For 45 years He had wandered around, explaining to anyone who could understand and who would listen, what He had found beneath the Bodhi tree on the night of His Enlightenment. Now, here He was, about to pass away in a forest near the town of Kusinagara. News of His impending demise had spread, and His disciples had come from far and wide to see their beloved Master for the last time. Most of them were sad at the thought of losing the mainstay of their lives, but those who had understood deeply what He had indicated, and those who were enlightened themselves thereby, were calm and composed.

Ananda, His favorite disciple and personal attendant, was greatly distressed that his Master was about to leave him—he, who had still to find enlightenment—but the Buddha consoled him, saying: "Enough, Ananda, do not grieve and weep, for have I not taught you that it is in the nature of things near and dear to us that we should be separated and cut off from them? How could it be that this body of mine, having been born should not die? For a long time, Ananda, you have served me faithfully in thought, word and deed, graciously, pleasantly, with a whole heart, and without measure. Great good have you gathered, Ananda. Now you should put forth energy, and soon, you too, will be one who is free!"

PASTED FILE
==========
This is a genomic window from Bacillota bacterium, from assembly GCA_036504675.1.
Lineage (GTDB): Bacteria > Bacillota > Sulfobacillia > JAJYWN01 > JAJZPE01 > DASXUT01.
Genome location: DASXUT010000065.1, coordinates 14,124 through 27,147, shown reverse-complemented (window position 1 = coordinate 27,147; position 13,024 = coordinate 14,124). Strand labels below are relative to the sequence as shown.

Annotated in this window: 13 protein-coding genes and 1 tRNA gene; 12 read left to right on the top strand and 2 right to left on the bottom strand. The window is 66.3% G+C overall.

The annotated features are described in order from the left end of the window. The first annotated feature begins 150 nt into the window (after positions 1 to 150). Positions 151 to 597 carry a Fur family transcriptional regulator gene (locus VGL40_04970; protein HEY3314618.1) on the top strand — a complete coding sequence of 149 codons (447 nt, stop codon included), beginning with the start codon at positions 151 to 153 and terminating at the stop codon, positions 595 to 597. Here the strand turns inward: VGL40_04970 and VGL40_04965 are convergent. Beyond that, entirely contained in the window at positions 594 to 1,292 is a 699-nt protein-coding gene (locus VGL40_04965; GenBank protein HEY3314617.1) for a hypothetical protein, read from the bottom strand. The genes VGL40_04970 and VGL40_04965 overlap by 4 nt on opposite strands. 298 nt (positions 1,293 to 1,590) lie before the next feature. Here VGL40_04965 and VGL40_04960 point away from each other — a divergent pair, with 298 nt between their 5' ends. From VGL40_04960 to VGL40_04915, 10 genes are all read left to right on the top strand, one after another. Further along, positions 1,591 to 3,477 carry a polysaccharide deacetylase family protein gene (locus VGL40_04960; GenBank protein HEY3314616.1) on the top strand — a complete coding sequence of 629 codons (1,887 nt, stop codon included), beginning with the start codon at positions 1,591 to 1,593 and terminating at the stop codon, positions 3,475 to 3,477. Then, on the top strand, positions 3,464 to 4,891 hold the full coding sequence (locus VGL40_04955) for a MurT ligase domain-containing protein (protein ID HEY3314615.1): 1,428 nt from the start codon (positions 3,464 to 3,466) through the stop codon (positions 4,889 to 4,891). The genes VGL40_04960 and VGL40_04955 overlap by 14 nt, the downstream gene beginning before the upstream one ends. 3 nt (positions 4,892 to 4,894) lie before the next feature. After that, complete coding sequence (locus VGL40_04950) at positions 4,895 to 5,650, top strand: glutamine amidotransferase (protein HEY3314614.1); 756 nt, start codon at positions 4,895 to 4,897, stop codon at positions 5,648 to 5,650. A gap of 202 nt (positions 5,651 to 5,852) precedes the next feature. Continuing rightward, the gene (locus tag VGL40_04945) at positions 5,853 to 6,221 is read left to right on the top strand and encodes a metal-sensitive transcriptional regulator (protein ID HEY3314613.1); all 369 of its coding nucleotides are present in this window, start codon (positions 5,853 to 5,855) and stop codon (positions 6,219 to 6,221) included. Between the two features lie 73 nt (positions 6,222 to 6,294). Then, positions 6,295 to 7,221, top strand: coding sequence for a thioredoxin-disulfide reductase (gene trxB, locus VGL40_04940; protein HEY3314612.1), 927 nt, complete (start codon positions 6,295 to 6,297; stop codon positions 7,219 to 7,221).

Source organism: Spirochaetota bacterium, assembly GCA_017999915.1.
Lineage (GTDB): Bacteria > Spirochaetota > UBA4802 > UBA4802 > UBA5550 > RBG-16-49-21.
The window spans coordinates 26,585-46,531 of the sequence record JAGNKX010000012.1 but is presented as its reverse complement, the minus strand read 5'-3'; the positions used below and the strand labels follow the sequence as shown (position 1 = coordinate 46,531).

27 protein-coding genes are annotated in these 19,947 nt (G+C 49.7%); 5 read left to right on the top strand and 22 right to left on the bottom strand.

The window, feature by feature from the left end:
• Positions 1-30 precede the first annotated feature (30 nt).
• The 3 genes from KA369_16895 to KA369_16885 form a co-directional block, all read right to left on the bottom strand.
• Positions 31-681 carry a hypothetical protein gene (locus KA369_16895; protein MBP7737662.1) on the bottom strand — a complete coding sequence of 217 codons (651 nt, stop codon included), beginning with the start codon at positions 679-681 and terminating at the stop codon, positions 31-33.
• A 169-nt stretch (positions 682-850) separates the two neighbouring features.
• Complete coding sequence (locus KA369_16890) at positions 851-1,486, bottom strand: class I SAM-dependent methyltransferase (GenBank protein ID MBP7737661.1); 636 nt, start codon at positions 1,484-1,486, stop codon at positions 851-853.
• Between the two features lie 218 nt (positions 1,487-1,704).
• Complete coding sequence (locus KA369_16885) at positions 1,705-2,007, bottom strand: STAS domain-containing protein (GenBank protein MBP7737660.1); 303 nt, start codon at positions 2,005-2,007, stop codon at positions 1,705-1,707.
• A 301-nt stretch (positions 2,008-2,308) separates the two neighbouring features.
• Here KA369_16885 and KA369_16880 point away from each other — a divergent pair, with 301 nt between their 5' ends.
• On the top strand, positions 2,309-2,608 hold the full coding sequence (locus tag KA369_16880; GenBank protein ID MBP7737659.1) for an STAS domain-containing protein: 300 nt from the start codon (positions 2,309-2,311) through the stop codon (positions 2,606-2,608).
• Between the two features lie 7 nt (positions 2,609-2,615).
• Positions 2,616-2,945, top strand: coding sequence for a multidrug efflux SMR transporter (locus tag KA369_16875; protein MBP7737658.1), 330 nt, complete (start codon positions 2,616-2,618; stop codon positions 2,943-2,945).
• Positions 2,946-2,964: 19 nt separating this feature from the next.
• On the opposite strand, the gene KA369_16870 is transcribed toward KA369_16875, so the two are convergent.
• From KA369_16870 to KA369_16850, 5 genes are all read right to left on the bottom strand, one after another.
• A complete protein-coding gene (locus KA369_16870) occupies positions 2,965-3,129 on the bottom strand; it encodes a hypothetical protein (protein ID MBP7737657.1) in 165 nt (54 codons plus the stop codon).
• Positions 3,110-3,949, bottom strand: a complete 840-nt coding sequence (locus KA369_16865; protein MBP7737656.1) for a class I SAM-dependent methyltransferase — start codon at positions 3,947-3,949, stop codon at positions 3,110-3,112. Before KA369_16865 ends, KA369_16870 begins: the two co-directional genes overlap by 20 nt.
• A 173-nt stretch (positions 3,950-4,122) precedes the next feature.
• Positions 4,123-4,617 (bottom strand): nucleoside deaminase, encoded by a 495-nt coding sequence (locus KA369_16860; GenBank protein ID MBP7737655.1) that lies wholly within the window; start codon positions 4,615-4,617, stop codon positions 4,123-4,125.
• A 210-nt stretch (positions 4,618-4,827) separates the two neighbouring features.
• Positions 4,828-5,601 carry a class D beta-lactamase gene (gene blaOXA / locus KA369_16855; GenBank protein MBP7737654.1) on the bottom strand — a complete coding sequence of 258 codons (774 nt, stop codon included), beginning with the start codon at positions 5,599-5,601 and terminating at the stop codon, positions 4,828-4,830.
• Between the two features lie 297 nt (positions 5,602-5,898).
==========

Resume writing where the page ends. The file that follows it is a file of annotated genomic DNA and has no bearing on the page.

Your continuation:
compounded things

are impermanent.

work out your

own salvation



The last words of the Buddha.

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